Next to Moroni, the Saturnstones have the loftiest place on the building. The pagan Roman god Saturn is the source of the Saturnstone. In Mormon symbolism, Moroni, the blood spurting ghost of a Spaniard who was murdered as an enchantment to guard treasure, occupies the loftiest position on the temple. The next highest position is occupied by a symbol for the pagan god Saturn.
At the seventh degree in Masonry, the "Supreme Order of the Holy Royal Arch," the initiate learns "God's" secret name: Jahbulon. The name Jahbulon is a composite name from Jah-Bul-On. It joins Jehovah (Jah) with two pagan gods, the pagan Canaanite deity Baal (Bul) and the Egyptian god Osiris (On). According to Masonic authorities Henry Wilson Coil and Malcom C. Duncan, "Jah" refers to Jehovah. "Bul" refers to the Assyrian or Canaanite deity Baal, and "On" refers to the Egyptian deity Osiris (Henry Wilson Coil, Coil's Masonic Encyclopedia, New York, Macoy Publishing and Masonic Supply, 1961, pp. 516-517; Malcom C. Duncan,Masonic Ritual and Monitor, New York, David Mckay Co., nd., p. 226; Dr. Ron Carlson, Fast Facts on False Teachings, Eugene, Oregon, Harvest House, 1994, p. 86).
This is strong evidence that Joe Smith's LDS "church" is satanic at its roots. In the Bible, God does not allow His name to be mixed with pagan gods. Baal and Egyptian gods are all completely detestable in God's eyes. God is a very jealous God, and He has severe consequences for those who worship another. Much of the Bible is about the hammer coming down hard on Hebrews who fooled with Baal or other pagan gods.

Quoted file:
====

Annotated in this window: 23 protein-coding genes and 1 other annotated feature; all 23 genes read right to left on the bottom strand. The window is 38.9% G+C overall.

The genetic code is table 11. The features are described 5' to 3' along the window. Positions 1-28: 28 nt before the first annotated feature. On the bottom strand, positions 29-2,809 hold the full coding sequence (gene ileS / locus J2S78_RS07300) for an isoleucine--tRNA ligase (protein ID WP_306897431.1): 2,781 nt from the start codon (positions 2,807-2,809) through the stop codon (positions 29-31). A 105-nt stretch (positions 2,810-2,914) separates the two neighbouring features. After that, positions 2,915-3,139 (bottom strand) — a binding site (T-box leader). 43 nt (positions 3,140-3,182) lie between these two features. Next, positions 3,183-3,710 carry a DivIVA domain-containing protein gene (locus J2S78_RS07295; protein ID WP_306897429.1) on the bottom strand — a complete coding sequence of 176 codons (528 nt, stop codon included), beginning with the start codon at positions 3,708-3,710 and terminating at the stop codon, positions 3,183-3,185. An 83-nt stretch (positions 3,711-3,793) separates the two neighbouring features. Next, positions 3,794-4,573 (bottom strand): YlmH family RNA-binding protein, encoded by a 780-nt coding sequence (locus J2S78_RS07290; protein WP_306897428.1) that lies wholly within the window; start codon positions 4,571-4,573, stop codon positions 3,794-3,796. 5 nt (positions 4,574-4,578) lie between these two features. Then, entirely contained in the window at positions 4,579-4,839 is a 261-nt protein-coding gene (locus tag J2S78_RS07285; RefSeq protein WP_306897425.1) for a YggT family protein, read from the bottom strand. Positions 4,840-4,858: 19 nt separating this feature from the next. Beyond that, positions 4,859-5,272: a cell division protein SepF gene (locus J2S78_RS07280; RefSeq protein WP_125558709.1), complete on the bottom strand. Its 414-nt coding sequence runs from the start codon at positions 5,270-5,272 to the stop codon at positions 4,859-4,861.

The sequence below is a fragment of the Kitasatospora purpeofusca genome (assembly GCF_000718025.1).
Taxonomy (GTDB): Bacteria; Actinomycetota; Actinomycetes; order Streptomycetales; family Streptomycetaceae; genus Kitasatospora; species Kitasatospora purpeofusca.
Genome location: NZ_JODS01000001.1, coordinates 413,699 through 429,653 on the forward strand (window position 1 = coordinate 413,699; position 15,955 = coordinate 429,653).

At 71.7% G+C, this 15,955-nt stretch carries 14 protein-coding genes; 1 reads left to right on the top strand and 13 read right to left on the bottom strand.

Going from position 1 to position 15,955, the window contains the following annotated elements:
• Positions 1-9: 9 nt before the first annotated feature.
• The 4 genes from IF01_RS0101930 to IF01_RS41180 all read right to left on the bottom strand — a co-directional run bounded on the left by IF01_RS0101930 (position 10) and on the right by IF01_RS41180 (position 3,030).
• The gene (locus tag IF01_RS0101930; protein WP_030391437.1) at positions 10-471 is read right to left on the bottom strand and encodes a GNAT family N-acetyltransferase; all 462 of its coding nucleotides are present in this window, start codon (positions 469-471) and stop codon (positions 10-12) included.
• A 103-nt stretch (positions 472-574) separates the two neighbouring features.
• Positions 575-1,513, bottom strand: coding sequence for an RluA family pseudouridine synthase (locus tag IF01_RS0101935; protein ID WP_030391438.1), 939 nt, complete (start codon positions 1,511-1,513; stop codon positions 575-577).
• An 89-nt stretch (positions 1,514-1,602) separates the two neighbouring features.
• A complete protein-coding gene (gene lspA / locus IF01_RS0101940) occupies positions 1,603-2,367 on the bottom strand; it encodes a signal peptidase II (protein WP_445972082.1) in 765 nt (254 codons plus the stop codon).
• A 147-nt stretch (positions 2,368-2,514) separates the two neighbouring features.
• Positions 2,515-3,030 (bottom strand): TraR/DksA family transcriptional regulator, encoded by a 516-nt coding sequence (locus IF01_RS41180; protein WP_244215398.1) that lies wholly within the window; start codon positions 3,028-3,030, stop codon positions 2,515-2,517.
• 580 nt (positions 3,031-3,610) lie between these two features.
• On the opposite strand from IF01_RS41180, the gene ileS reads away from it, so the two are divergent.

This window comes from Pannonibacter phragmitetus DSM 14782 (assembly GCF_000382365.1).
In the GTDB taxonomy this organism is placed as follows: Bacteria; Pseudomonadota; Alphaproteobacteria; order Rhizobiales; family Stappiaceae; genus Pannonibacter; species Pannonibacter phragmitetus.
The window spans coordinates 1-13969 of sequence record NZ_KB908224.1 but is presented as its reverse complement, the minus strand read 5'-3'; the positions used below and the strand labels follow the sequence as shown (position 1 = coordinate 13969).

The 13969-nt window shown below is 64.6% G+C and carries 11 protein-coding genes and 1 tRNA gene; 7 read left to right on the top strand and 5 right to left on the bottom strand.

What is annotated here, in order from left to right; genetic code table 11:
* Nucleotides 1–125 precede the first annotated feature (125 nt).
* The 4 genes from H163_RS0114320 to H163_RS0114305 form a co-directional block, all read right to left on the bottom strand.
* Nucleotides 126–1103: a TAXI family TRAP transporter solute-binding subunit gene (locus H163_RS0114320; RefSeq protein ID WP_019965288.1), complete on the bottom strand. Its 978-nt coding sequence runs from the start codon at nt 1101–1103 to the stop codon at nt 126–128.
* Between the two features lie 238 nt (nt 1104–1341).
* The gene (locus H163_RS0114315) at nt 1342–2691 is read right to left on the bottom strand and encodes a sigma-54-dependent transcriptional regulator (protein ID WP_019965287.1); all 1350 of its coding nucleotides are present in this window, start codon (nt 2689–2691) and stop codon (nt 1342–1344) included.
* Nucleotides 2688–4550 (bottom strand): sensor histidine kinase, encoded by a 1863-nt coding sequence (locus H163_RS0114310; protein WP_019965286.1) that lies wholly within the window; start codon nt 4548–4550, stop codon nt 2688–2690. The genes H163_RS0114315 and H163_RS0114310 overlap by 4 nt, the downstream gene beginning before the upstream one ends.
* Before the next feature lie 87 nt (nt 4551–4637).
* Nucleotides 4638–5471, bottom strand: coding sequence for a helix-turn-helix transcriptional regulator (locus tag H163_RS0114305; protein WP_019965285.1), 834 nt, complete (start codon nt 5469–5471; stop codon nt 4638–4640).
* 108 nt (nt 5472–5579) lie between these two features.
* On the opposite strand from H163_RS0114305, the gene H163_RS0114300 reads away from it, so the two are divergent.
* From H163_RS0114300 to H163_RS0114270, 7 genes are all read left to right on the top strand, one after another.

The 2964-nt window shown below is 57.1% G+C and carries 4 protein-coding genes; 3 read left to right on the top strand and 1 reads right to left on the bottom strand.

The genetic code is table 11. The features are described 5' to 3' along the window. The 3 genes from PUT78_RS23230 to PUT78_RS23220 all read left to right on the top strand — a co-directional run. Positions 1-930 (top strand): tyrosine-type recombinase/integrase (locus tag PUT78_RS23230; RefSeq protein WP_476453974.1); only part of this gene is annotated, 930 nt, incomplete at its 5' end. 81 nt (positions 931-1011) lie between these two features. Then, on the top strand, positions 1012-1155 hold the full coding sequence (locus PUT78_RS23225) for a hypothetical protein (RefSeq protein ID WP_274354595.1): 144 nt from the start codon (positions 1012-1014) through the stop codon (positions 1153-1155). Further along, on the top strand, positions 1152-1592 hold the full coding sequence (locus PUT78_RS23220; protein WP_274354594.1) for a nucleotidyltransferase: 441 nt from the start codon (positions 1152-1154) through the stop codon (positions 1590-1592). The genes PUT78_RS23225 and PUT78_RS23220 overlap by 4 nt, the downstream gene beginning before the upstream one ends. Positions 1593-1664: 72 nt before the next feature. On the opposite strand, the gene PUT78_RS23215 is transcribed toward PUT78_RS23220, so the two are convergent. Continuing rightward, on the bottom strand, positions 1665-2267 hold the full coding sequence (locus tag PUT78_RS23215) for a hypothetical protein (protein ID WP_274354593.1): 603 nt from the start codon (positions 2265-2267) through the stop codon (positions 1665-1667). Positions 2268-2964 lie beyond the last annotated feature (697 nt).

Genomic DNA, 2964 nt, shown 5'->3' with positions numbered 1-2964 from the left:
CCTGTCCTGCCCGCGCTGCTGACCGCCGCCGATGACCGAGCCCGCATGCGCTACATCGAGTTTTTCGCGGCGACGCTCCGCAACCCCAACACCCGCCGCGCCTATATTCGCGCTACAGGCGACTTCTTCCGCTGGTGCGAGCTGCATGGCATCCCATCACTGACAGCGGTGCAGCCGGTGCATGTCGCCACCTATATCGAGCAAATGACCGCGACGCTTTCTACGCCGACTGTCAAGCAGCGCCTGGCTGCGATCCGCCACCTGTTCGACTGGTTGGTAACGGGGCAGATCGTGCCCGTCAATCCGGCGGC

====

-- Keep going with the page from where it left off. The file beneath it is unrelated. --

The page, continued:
Joseph Smith died giving the Masonic Signal of Distress
In his book exposing Freemasonry, William Morgan revealed how Masons signal for the aid of fellow Masons "in case of distress": "The sign is given by raising both hands and arms to the elbows, perpendicularly, one on each side of the head, the elbows forming a square. The words accompanying this sign, in case of distress, are, 'O Lord, my God! is there no help for the widow's son?'" (Morgan, p. 76).
Mormon bishop John D. Lee, who was executed for his part in the Mountain Meadows Massacre, wrote about Smith's giving the Masonic distress sign before dying, "Joseph left the door, sprang through the window, and cried out, 'Oh Lord, my God, is there no help for the widow's son!'" (Confessions of John D. Lee, reprint of 1880 ed., p. 153)
Less than one month after Joe Smith's death, the Mormon periodicalTimes and Seasons referred to Smith's giving, as his last words, the Masonic distress sign, " . . . with uplifted hands they gave such signs of distress as would have commanded the interposition and benevolence of Savages or Pagans. They were both Masons in good standing. . . . Joseph's last exclamation was 'O Lord my God!' " (Times and Seasons, Vol. 5, p. 585).
LDS "apostle" Heber C. Kimball also admitted that Joe Smith gave the Masonic distress sign just before dying, "Joseph, leaping the fatal window, gave the Masonic Signal of Distress." (Orson F. Whitney, Life of Heber C. Kimball an Apostle, the Father and Founder of the British Mission, Salt Lake City: The Kimball Family, 1888, p. 26).
Joe Smith had placed his hopes of Salvation in a false hope, in that which cannot save. Those who follow Smith's religion likewise will share Smith's fate in hell.